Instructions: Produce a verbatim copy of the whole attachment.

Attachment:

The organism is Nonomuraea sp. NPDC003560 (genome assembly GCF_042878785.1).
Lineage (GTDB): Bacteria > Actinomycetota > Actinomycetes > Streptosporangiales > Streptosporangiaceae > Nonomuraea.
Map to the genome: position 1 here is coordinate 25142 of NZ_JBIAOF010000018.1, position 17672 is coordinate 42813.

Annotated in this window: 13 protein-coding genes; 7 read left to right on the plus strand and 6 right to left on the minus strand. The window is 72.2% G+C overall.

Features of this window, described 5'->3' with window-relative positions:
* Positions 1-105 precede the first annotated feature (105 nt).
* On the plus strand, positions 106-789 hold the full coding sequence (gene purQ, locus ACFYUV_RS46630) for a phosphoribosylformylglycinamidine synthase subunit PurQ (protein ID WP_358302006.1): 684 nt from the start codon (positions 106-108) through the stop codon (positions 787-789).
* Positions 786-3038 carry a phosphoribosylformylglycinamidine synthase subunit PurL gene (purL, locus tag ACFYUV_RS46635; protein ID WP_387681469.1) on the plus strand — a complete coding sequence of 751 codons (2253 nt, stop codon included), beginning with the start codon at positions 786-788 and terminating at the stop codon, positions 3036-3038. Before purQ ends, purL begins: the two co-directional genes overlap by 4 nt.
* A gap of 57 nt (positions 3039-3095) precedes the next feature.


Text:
The organism is Nonomuraea sp. NPDC003560 (genome assembly GCF_042878785.1).
Lineage (GTDB): Bacteria > Actinomycetota > Actinomycetes > Streptosporangiales > Streptosporangiaceae > Nonomuraea.
Map to the genome: position 1 here is coordinate 25142 of NZ_JBIAOF010000018.1, position 17672 is coordinate 42813.

Annotated in this window: 13 protein-coding genes; 7 read left to right on the plus strand and 6 right to left on the minus strand. The window is 72.2% G+C overall.

Features of this window, described 5'->3' with window-relative positions:
* Positions 1-105 precede the first annotated feature (105 nt).
* On the plus strand, positions 106-789 hold the full coding sequence (gene purQ, locus ACFYUV_RS46630) for a phosphoribosylformylglycinamidine synthase subunit PurQ (protein ID WP_358302006.1): 684 nt from the start codon (positions 106-108) through the stop codon (positions 787-789).
* Positions 786-3038 carry a phosphoribosylformylglycinamidine synthase subunit PurL gene (purL, locus tag ACFYUV_RS46635; protein ID WP_387681469.1) on the plus strand — a complete coding sequence of 751 codons (2253 nt, stop codon included), beginning with the start codon at positions 786-788 and terminating at the stop codon, positions 3036-3038. Before purQ ends, purL begins: the two co-directional genes overlap by 4 nt.
* A gap of 57 nt (positions 3039-3095) precedes the next feature.